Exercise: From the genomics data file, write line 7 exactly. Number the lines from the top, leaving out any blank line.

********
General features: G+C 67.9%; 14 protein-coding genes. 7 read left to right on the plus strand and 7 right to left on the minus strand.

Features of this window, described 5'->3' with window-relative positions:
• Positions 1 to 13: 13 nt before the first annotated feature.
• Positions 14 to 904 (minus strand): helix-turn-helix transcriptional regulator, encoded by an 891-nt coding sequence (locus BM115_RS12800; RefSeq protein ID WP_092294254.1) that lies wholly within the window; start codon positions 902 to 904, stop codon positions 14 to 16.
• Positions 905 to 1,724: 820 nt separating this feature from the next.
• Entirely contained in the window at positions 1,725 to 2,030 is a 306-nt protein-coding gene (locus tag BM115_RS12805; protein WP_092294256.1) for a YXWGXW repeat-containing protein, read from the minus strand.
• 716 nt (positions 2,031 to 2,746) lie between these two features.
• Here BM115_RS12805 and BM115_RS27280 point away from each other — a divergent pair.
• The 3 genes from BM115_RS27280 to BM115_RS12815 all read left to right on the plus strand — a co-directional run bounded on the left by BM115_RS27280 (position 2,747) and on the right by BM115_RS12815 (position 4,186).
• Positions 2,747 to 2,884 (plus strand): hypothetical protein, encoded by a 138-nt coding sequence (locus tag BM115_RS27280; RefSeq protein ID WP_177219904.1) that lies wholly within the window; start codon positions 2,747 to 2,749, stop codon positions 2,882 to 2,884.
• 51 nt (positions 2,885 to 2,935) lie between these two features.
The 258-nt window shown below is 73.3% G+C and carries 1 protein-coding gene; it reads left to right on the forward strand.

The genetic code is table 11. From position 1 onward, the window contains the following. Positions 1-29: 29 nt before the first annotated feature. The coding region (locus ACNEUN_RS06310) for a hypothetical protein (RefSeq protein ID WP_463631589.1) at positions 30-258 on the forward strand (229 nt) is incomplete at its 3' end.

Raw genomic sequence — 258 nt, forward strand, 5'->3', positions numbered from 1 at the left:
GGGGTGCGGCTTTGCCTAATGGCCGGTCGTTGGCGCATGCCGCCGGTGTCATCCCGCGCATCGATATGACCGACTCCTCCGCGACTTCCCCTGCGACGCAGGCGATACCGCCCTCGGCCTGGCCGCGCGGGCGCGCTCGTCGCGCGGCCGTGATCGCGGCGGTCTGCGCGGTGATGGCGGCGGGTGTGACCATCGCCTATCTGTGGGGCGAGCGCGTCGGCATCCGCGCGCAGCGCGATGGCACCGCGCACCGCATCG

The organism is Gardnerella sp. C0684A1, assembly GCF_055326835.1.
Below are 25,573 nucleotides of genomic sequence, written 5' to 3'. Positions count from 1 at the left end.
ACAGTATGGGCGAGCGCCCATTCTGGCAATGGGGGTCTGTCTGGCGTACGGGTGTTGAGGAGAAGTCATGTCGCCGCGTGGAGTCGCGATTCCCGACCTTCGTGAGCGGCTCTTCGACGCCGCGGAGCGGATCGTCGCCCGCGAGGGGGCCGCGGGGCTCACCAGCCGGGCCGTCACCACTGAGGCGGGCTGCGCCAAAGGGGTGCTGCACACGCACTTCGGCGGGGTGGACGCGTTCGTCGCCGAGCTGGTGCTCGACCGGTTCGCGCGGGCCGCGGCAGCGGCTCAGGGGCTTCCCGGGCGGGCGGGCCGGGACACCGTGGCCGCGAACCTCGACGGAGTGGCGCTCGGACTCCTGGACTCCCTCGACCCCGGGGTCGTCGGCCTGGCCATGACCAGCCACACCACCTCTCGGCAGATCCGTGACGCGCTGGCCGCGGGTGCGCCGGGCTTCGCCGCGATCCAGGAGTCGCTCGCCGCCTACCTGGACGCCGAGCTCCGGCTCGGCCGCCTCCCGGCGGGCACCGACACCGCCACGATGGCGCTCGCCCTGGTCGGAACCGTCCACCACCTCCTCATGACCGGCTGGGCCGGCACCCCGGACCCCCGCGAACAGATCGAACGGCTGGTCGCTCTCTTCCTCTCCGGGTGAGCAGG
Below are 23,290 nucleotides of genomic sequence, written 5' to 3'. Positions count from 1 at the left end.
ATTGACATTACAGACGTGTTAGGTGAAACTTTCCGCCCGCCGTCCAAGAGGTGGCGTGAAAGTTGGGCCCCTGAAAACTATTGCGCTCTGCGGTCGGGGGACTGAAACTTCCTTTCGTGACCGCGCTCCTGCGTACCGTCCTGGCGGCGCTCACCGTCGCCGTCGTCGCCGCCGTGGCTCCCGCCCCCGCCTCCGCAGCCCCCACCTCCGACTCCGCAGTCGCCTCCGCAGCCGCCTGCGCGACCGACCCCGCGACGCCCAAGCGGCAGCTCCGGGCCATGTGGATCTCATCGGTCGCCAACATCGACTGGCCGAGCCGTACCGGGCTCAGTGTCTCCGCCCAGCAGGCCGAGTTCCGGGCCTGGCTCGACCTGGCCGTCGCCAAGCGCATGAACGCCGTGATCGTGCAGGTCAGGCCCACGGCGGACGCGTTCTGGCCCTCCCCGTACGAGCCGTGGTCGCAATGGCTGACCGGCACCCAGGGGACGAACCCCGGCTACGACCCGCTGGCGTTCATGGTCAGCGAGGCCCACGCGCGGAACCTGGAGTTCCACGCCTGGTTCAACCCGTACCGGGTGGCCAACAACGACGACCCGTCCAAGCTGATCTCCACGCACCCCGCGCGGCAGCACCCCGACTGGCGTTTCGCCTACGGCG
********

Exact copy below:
• 716 nt (positions 2,031 to 2,746) lie between these two features.